A restaurant in Palm Springs, California, is in the news for having an English-only rule in the dining facility.
The rule has been implemented and enforced on the restaurant’s employees because customers complained about them speaking to one another in Spanish. Diners were “uncomfortable” and wondered if the workers were talking about them at times.
KESQ reports that one restaurant employee doesn’t see it as just a sign, but a form of “discrimination.”
“I talk to my co-workers in Spanish, that makes me feel very upset not being able to talk to them in Spanish. I do feel discriminated. I know we are in America. We have to talk in English. At the same time, we speak Spanish, that’s my first language.”
A sign is posted in the kitchen where employees can read the warning about the English-only rule.
“Billy Reed’s employees please do not speak Spanish to other employees anywhere in the restaurant except when necessary on the cook line, that means not in the waitress stations or at the front desk. Thank You.”
The employee says he overheard the manager telling a co-worker that he would be fired if he continued speaking in Spanish, which made him afraid of losing his job if he also did it.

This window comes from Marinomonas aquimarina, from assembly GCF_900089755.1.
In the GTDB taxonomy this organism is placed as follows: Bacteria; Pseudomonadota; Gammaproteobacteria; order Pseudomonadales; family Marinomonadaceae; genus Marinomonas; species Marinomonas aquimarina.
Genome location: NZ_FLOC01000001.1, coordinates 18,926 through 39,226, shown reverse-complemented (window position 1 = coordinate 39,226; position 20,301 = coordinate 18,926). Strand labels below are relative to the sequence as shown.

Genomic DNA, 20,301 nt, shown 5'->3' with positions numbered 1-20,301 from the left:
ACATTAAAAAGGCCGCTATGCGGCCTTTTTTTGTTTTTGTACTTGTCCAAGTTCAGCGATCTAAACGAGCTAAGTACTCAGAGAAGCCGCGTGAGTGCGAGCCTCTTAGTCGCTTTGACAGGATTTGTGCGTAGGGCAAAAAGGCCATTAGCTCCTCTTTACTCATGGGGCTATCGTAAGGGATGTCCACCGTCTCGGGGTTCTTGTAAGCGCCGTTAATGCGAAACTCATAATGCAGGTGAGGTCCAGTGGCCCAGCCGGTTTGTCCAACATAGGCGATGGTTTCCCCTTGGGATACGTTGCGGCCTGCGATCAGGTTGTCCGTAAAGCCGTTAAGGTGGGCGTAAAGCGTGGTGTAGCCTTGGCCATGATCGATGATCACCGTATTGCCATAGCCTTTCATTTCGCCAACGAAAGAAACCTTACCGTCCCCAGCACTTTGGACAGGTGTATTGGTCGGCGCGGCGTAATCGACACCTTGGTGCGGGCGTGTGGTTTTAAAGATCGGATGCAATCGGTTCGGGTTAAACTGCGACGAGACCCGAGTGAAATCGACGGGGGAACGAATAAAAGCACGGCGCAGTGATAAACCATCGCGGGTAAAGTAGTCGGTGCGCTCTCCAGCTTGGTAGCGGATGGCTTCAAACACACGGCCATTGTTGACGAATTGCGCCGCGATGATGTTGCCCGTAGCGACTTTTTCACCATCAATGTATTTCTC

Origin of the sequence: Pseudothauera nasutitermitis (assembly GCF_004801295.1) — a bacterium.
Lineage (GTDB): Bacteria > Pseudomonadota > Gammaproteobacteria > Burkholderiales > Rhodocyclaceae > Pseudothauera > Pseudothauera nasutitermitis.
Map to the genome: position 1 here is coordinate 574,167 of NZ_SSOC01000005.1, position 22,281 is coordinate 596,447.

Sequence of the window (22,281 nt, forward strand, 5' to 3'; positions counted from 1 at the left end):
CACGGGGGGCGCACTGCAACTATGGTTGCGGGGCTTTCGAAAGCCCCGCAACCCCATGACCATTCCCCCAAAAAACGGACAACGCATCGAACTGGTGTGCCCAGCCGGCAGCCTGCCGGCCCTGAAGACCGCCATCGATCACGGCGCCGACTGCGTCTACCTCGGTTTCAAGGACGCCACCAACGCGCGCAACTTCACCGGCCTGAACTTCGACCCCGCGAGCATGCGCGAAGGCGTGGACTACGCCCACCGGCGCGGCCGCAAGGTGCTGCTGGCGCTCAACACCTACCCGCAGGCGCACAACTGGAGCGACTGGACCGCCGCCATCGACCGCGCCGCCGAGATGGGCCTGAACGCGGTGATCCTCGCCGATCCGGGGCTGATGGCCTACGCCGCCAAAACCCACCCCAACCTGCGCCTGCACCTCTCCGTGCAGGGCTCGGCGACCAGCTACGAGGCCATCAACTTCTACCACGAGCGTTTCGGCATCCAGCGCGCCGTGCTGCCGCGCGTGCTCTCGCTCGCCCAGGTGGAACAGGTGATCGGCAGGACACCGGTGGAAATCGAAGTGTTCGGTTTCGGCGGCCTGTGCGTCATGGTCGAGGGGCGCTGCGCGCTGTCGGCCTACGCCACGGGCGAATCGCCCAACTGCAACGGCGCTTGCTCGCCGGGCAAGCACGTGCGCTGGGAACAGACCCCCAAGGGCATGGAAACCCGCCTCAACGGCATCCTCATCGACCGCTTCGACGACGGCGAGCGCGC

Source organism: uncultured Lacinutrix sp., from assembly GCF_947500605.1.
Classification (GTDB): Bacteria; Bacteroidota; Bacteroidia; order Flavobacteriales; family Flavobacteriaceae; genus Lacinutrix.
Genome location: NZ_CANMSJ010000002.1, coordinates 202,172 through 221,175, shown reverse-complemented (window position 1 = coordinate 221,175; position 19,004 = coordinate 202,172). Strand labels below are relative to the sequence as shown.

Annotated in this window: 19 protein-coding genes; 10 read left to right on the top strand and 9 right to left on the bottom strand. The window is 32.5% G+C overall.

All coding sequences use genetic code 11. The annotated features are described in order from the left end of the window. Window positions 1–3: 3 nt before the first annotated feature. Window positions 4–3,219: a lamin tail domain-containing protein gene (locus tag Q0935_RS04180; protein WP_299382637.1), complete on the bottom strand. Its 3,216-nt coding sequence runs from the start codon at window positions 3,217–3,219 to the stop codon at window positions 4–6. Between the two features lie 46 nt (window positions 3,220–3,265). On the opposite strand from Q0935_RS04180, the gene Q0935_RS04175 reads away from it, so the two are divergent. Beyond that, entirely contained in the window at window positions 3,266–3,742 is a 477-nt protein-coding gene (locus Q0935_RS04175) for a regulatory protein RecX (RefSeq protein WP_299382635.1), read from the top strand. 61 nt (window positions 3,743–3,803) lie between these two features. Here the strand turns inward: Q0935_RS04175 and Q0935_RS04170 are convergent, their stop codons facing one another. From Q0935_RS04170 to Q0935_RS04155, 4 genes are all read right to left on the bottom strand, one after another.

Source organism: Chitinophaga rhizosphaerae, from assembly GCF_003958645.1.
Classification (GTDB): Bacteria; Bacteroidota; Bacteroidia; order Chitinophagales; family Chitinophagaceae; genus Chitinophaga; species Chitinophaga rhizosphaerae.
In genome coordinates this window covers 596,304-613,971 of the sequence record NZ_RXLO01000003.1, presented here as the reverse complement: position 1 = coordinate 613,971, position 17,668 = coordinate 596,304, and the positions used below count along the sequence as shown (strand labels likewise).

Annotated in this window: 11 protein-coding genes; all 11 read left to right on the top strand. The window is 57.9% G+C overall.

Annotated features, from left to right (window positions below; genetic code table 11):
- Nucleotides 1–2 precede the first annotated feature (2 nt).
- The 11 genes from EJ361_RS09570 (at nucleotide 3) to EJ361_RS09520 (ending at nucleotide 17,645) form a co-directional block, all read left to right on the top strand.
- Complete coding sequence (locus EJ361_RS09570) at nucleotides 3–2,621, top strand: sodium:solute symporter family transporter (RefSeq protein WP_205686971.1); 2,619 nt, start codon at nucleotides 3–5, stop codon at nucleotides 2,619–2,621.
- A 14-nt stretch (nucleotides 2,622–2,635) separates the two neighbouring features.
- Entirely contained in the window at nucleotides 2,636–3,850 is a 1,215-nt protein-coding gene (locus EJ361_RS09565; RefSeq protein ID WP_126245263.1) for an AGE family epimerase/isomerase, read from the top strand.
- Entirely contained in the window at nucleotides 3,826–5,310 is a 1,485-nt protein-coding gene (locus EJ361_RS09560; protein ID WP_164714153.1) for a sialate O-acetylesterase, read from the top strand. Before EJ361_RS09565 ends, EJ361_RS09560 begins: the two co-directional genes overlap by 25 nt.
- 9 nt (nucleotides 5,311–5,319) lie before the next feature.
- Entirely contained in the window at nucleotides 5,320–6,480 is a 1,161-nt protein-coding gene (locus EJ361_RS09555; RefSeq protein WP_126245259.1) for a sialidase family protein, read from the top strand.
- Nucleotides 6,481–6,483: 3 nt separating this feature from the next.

It was the manager who posted the sign.
“He doesn’t want (anyone) to speak Spanish anywhere in the restaurant except with the cooks in the line,” the employee said.
Reed confirmed to reporters that the sign is posted in the kitchen, but said that he wouldn’t fire them if they were caught speaking anything other than English anywhere else in the restaurant.
According to the U.S. Equal Employment Opportunity Commission, the English-only rule violates their anti-discrimination laws unless they are absolutely necessary to operate the business and sale “safely or efficiently.”
Businesses requiring employees to speak only English in a work environment is discrimination unless it’s reasonably necessary to run the business. If employees are subjected to an English-only rule at all times in the workplace that includes breaks and lunchtime, it’s even less acceptable then and is “rarely justified.”
Overall, the English-only restaurant — or other employers wanting their workers adhering to an English-only policy — must have good enough reason to prove it has to do with operating the business safely and efficiently. This would have to do with emergency situations in which customers and co-workers only speak English, communicating with those who only speak English, and work assignments in which everyone who only speaks English collaborate as a team.
[Image via KMIR News]